Saints test mettle against Huskies this weekend

Two exhibition games against Fort McMurray's Keyano College set for Friday and Saturday

FILE: Selkirk Saints Connor McLaughlin

The Selkirk College Men’s Hockey program will play their first-ever games against Alberta college league competition this weekend when Fort McMurray, AB-based Keyano College visits the West Kootenays for a pair of exhibition contests.

Selkirk will host the Huskies on Friday night at 8 p.m. at the Nelson and District Community Complex and Saturday at 4 p.m. at the Castlegar Community Complex.

“We’re expecting Keyano College to be a very tough and talented opponent,” said Saints head coach Jeff Dubois in a release. “The Alberta Colleges Athletics Conference is a high calibre college league that’s been going strong for over 50 years, so we’re looking at these games as an important challenge for our group above and beyond our typical preseason preparations.”

The Huskies finished seventh in the nine-team ACAC as an expansion team last season, posting a record of 7-17-1-3 and just barely missing out on postseason action. The squad features a number of B.C.-born players, including former Beaver Valley Nitehawks forward Ryan Sookro and BCHL veterans Brody Lynott (Alberni Valley Bulldogs), Luke Hannas (Prince George Spruce Kings) and Steve Axford (Powell River Kings).

“We’re looking forward to seeing the style and intensity of play in the BCIHL,” said Keyano head coach Paul Strand. “Many of our players are from B.C. and are looking forward to playing games in front of friends and family. These games will be a good test and hopefully will provide a memorable experience for the college and the players. It’s trips like these I remember most from my college days.”

The upcoming weekend set against Keyano marks the first of five match-ups for the Saints against ACAC opposition.

Selkirk will travel to Edmonton, AB to face Concordia University, the Northern Alberta Institute of Technology and Grant McEwan University on the weekend of September 20-22. The Saints will then return home for a pair of games against league rivals Trinity Western University on September 27/28 before the regular season begins on Friday, October 4 at home to Eastern Washington.

General admission tickets for both games this weekend will be available at the door for $5.

 

Just Posted

Snowfall warning across the West Kootenay

A strong Pacific frontal system had Environment Canada issuing a snowfall advisory early Tuesday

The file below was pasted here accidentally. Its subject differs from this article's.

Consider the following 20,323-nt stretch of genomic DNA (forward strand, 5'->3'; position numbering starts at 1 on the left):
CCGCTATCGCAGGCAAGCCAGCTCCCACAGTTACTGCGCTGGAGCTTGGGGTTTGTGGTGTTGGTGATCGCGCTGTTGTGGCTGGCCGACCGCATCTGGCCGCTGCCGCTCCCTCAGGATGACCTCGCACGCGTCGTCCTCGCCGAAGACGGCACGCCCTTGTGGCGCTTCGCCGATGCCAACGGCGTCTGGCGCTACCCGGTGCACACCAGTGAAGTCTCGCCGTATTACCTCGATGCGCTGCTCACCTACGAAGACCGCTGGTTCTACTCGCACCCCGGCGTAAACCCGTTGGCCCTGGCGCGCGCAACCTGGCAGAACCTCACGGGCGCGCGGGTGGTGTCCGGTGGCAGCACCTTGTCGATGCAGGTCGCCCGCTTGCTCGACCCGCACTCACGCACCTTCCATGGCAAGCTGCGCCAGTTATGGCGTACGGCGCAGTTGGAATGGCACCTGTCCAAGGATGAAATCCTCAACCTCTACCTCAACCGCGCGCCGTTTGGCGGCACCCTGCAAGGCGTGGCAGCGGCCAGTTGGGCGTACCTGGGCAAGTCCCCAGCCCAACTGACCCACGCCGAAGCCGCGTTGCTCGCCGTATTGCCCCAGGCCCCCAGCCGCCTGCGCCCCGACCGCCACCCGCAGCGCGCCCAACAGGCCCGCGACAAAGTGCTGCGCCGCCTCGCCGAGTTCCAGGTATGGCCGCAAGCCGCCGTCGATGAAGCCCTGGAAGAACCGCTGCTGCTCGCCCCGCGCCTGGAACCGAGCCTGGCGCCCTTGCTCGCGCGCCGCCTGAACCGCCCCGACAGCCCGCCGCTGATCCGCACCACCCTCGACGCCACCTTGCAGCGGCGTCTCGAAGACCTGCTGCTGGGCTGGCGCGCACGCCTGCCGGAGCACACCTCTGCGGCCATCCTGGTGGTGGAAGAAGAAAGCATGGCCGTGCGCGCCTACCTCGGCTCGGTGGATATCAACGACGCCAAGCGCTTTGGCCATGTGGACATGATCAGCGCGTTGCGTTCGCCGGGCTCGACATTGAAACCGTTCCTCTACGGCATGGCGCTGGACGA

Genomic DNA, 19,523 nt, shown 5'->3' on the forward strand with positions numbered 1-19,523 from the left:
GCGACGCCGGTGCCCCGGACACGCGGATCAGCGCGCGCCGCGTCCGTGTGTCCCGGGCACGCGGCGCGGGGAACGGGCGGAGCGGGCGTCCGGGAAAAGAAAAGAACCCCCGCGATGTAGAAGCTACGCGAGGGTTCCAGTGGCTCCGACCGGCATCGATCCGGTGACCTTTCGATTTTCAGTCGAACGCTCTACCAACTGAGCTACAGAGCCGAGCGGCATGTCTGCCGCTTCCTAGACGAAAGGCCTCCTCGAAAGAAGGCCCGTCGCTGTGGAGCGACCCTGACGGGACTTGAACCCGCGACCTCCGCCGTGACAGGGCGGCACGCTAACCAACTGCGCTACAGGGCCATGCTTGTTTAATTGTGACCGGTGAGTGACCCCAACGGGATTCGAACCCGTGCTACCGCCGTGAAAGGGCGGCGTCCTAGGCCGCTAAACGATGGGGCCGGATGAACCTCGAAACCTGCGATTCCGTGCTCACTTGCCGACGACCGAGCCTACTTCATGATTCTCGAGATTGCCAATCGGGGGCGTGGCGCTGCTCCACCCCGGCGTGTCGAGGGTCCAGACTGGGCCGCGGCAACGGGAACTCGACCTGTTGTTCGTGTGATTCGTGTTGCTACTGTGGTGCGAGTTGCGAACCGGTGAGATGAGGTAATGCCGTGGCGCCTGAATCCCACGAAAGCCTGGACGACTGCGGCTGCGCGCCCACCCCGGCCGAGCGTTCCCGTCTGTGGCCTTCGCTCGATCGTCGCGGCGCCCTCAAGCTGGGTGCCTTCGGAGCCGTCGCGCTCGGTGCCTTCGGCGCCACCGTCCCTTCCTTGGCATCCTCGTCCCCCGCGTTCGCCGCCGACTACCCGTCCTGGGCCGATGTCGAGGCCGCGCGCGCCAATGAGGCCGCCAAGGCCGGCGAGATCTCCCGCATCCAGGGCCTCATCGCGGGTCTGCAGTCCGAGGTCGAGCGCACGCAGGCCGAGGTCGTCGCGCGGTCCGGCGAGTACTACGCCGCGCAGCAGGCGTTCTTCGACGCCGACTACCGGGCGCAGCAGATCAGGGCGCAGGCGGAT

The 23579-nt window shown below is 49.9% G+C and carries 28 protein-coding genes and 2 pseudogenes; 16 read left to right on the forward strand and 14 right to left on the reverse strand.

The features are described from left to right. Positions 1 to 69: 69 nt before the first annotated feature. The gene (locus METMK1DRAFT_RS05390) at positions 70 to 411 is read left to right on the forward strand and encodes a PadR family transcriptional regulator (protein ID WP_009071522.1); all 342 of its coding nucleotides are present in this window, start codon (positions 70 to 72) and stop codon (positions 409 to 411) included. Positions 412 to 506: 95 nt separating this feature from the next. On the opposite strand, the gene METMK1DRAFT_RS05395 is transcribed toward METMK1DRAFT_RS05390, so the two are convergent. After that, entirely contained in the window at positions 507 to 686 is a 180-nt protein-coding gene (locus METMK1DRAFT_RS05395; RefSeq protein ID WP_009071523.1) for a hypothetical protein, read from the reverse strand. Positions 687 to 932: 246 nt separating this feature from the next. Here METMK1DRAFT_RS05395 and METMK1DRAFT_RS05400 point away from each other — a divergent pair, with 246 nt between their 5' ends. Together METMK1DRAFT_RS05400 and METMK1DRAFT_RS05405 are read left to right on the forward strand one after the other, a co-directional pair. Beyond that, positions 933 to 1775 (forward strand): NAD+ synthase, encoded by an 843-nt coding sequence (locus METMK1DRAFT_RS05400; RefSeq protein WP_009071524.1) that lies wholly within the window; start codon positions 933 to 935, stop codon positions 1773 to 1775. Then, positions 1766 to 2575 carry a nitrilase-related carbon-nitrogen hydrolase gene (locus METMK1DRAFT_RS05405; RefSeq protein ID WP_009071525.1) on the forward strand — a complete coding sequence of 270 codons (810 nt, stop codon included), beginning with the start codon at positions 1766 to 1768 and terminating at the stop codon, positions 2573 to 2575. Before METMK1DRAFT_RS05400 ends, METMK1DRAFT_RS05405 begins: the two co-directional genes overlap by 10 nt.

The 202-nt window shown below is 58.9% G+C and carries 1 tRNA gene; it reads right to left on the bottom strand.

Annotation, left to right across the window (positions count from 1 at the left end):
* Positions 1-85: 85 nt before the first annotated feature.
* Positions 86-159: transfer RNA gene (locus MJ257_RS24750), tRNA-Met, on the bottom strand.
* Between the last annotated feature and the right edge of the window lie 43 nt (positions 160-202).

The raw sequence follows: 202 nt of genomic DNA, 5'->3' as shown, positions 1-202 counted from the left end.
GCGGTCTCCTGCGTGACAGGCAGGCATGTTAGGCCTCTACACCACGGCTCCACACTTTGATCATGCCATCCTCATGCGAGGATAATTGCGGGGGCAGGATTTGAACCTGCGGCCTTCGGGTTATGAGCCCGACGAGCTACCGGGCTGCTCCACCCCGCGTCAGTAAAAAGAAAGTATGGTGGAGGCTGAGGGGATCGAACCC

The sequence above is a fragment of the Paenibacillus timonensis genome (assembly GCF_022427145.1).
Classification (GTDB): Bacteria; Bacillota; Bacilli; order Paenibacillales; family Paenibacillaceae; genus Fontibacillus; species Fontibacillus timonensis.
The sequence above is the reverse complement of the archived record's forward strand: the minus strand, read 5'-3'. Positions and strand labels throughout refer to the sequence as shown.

Castlegar water rates set to rise for commercial, industrial users; no change for single-family homes

Multi-family residences are also likely to see a price hike in 2019

Thousands donated to Castlegar health centre campaign

Money will go to purchasing new equipment

Climbing group launches fundraiser for Castlegar cliffs

TAWKROC wants to raise $60,000 to purchase the property from the owners

Wanted man captured by Trail RCMP

Ishmani Baker was arrested at a rural property on Columbia Gardens Road

VIDEO: Close encounter with a whale near Canada-U.S border

Ron Gillies had his camera ready when a whale appeared Dec. 7

Cranbrook planning X-Games style winter festival

Events to include snowmobilers, snowboarders and bands peforming downtown on Feb. 16, 2019

Too many die in heavy truck crashes, B.C. auditor says

Province has no mandatory driver training for commercial vehicles

B.C. city considers scrapping funds for Christmas decorations

Victoria city coun. Ben Isitt doesn’t think the government should pay for any religious symbols

Well-known B.C. snowmobile guide killed in rollover accident

Shuswap sledding communty mourns loss of experienced Sicamous snowmobiler

BCHL player lifts Canada West to second win at World Junior A Challenge

Chilliwack Chiefs player has a three-point performance

B.C.’s skyrocketing real estate market will ‘correct’ in 2019: analyst

Housing prices in Vancouver are set to rise just 0.6 per cent

Climate change, receding glaciers increase landslide risk on B.C.’s Mount Meager

Climate change is causing glaciers atop Mount Meager, in British Columbia, to shrink increasing the chances of landslides and even a new eruption, says one expert.

Most Read